Butcher, Bayanga.
Ba'Aka pygmies, a few miles south of Bayanga. This was just before a net hunt began - a traditional Ba'Aka technique for catching deer, hogs and other ground-dwelling forest mammals. Women take part in the hunt alongside the men.
Motingi, my Ba'Aka tracker for the duration of the trip.
The principle of net hunting is that instead of hunting silently, the Ba'Aka make a huge racket in the jungle - singing and shouting. Because there are so many of them, spread out, the animals hide and wait, trying to work out where to run to. The pygmies then lay their nets and beat the bush until the animals charge headlong into the nets. It took a few attempts before they were successful on this occasion, but the outcome was brutal.
The unfortunate blue duiker - a small species of antelope.
The Ba'Aka butchered the duiker there and then in the forest and wrapped the meat up in leaves to make it easier to share the load.
The wrapped-up leaves contain the remains of the duiker. Nothing was left and nothing was wasted.
The 15 people in this photo, plus the person taking the photo (me) all somehow managed to squeeze into a single Landcruiser. Fortunately we only had to drive a few miles back to the Ba'Aka village.
The Ba'Aka village - where dinner was prepared. The pink bowl is full of fou fou - manioc flour. This is the staple of the Central African Republic, and indeed this part of central Africa generally. It is extraordinarily low in nutrients, almost like eating wallpaper paste - which is why you see lots of kids with distended bellies. They keep eating the fou fou, but their bodies are simply not getting the nutrition they need.
Sharpening of the teeth - using a chisel - is a Ba'Aka tradition.
Another Ba'Aka tradition is a form of rudimentary tattooing, using razor blades.
Dinner time.
The Sangha river, just north of Bayanga. Pirogues - long, narrow dugout canoes - are the favoured mode of transport here. Having spent quite a lot of time in them in the Congo, they don't fill you with a great deal of confidence, especially when you're carrying lots of camera equipment, due to what is technically known as "wobblyness".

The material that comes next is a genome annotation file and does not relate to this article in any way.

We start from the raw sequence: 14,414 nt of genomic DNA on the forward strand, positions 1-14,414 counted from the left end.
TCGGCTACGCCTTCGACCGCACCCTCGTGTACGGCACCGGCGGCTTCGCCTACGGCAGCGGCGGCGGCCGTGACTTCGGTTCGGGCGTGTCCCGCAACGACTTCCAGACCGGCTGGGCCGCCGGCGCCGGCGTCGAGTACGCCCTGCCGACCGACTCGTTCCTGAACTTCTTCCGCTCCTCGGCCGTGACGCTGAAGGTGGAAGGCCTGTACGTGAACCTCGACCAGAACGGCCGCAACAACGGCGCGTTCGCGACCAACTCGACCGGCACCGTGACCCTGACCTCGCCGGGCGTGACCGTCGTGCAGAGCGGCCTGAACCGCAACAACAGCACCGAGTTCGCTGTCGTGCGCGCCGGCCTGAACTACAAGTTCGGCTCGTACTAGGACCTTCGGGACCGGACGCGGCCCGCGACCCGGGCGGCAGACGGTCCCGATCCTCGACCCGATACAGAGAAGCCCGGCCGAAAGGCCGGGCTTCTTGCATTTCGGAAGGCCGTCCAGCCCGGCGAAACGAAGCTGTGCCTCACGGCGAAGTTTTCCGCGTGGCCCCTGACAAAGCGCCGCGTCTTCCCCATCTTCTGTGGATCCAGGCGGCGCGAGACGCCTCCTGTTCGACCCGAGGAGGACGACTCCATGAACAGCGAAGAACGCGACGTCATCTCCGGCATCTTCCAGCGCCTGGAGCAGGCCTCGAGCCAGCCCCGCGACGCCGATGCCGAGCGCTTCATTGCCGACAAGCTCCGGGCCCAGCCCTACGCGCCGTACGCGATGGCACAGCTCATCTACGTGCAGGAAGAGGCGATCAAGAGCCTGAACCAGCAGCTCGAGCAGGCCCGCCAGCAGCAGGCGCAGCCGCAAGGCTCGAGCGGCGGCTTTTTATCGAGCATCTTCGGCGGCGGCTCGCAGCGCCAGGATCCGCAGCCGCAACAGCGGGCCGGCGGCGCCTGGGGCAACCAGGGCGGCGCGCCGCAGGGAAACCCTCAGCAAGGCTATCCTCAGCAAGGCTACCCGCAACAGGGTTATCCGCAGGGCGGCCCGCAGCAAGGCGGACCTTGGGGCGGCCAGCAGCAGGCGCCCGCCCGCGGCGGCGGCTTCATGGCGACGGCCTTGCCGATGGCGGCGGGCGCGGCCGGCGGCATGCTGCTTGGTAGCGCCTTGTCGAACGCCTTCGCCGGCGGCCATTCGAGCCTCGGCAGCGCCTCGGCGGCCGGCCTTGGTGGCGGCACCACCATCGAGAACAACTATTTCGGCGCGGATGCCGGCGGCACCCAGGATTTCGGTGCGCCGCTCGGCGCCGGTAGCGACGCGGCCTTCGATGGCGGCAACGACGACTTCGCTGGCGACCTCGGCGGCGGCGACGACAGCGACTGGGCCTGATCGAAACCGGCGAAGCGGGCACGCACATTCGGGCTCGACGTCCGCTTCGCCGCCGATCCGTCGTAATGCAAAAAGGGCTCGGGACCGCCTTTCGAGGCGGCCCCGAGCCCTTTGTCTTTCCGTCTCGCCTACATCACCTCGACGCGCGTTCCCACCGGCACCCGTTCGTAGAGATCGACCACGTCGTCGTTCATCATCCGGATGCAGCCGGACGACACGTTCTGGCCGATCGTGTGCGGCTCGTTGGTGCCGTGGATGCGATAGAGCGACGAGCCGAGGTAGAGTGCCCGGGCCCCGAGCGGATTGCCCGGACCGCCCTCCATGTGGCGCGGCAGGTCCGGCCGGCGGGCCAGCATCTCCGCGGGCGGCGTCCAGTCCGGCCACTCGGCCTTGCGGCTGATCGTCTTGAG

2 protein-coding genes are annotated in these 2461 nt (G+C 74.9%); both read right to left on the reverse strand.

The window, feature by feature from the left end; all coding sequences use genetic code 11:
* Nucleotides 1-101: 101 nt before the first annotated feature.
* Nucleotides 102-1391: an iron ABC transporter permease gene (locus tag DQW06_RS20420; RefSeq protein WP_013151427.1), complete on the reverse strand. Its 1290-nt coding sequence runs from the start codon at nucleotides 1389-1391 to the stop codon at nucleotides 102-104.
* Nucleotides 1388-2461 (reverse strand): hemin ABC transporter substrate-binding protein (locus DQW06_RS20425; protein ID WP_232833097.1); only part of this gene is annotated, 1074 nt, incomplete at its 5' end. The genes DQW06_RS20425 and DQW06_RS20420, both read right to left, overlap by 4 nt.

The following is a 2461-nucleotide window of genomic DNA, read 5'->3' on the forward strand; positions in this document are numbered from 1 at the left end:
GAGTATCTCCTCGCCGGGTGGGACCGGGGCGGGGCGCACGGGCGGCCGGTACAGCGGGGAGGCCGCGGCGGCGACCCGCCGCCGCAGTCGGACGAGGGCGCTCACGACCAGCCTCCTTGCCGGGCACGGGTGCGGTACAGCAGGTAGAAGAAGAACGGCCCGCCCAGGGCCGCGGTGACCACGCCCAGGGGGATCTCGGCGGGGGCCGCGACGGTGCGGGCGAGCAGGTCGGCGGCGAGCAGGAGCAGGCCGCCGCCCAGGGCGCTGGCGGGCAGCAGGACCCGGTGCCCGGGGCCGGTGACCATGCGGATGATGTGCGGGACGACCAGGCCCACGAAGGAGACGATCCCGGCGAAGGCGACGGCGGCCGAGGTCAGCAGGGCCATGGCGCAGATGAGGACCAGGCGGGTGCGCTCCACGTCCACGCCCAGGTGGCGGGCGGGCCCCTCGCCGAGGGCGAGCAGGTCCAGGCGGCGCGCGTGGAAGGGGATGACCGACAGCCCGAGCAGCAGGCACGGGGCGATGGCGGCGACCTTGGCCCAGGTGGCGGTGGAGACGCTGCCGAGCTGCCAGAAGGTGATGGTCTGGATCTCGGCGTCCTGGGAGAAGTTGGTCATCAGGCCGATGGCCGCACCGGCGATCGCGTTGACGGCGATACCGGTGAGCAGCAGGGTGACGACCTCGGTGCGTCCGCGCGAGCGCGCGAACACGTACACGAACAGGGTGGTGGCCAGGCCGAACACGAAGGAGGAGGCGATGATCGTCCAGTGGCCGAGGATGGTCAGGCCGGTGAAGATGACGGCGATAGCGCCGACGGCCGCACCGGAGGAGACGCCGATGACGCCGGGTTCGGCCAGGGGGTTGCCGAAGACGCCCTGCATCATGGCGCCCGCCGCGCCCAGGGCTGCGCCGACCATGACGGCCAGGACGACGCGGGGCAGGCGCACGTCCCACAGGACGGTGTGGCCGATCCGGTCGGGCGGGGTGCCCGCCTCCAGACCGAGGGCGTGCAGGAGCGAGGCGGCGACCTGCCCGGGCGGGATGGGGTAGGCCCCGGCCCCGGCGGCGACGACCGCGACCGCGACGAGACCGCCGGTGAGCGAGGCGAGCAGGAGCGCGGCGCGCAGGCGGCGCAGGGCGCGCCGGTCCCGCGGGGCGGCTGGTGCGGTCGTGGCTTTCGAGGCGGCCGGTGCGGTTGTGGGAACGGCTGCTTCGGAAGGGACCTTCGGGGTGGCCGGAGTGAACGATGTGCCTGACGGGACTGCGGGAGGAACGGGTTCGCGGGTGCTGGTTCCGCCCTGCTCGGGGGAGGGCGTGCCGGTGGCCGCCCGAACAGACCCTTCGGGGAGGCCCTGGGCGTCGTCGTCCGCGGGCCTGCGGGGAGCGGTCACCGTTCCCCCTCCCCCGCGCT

Dusk over the Sangha River. Just a few miles further to the south the river meets Cameroon to the west and the Republic of Congo to the south.
Day two tracking western lowland gorillas. Due to the Bai Hokou group calving I spent the second day with the Mongambe group once more.
With Motingi and one of the Ba'Aka trackers from basecamp.
The facilities, Bai Hokou
Agile mangabey monkeys normally live in groups of 20 or so, but at Bai Hokou there is a habituated group of around 200 individuals.
The forest near Bai Hokou is a little less dense than at Mongambe, so there's more available light. But the mangabeys are a lot smaller than gorillas and seem to be constantly on the move - so photographing them was initially a fairly fruitless exercise. But after about 20 minutes we reached a very small clearing where they briefly paused, congregating in quite large numbers. Suddenly I found myself surrounded on all sides and I got a sense of just how big the troop is.
Mangabey kung fu.
We drove down the same forest tracks every day - and each day we had to cut our way through at least two new trees that had fallen. If no vehicles came through here for a month, I suspect you would struggle to find the roads again.
You can't see me, but I'm very helpfully taking photos.
Nola, where I first began to suspect there might be something wrong with the car. Some kind of sixth sense, I guess.
Morning, Nola, Central African Republic. Bangui is the only real city in the entire country and Nola - a tiny dusty town - is actually one of the larger settlements outside the capital.
About 40 miles from the nearest town, we broke down. Incredibly, after an hour or so, we managed to find a mechanic in one of the surrounding villages. A good thing too - there was absolutely no hope of mobile reception there or anywhere near there.
The enforced pause gave me the opportunity to meet some of the residents of Tokode, a village of a dozen or so homes.
The repair job, which took around five hours, drew a number of local experts.
Dusk with a beer, finally back in Bangui. The outward journey took 12 hours - the return just over 20. This is the Oubangui River, and the opposite bank is the Democratic Republic of Congo, where I was two years ago, photographing bonobos.